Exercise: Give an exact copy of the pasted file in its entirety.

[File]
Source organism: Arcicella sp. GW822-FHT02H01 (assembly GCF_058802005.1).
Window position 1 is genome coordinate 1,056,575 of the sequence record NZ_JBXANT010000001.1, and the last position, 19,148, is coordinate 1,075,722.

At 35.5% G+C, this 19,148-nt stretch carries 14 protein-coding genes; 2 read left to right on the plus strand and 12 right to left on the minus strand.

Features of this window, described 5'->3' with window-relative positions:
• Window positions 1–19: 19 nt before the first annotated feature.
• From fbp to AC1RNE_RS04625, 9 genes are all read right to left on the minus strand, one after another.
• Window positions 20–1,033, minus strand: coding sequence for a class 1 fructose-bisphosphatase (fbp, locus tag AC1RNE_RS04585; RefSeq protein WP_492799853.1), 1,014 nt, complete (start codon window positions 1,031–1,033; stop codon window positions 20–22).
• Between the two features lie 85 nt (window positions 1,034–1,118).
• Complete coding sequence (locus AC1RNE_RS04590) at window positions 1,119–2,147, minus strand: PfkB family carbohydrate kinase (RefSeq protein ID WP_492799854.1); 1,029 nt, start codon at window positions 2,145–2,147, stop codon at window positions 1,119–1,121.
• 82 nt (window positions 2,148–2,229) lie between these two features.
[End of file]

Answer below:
Source organism: Arcicella sp. GW822-FHT02H01 (assembly GCF_058802005.1).
Window position 1 is genome coordinate 1,056,575 of the sequence record NZ_JBXANT010000001.1, and the last position, 19,148, is coordinate 1,075,722.

At 35.5% G+C, this 19,148-nt stretch carries 14 protein-coding genes; 2 read left to right on the plus strand and 12 right to left on the minus strand.

Features of this window, described 5'->3' with window-relative positions:
• Window positions 1–19: 19 nt before the first annotated feature.
• From fbp to AC1RNE_RS04625, 9 genes are all read right to left on the minus strand, one after another.
• Window positions 20–1,033, minus strand: coding sequence for a class 1 fructose-bisphosphatase (fbp, locus tag AC1RNE_RS04585; RefSeq protein WP_492799853.1), 1,014 nt, complete (start codon window positions 1,031–1,033; stop codon window positions 20–22).
• Between the two features lie 85 nt (window positions 1,034–1,118).
• Complete coding sequence (locus AC1RNE_RS04590) at window positions 1,119–2,147, minus strand: PfkB family carbohydrate kinase (RefSeq protein ID WP_492799854.1); 1,029 nt, start codon at window positions 2,145–2,147, stop codon at window positions 1,119–1,121.
• 82 nt (window positions 2,148–2,229) lie between these two features.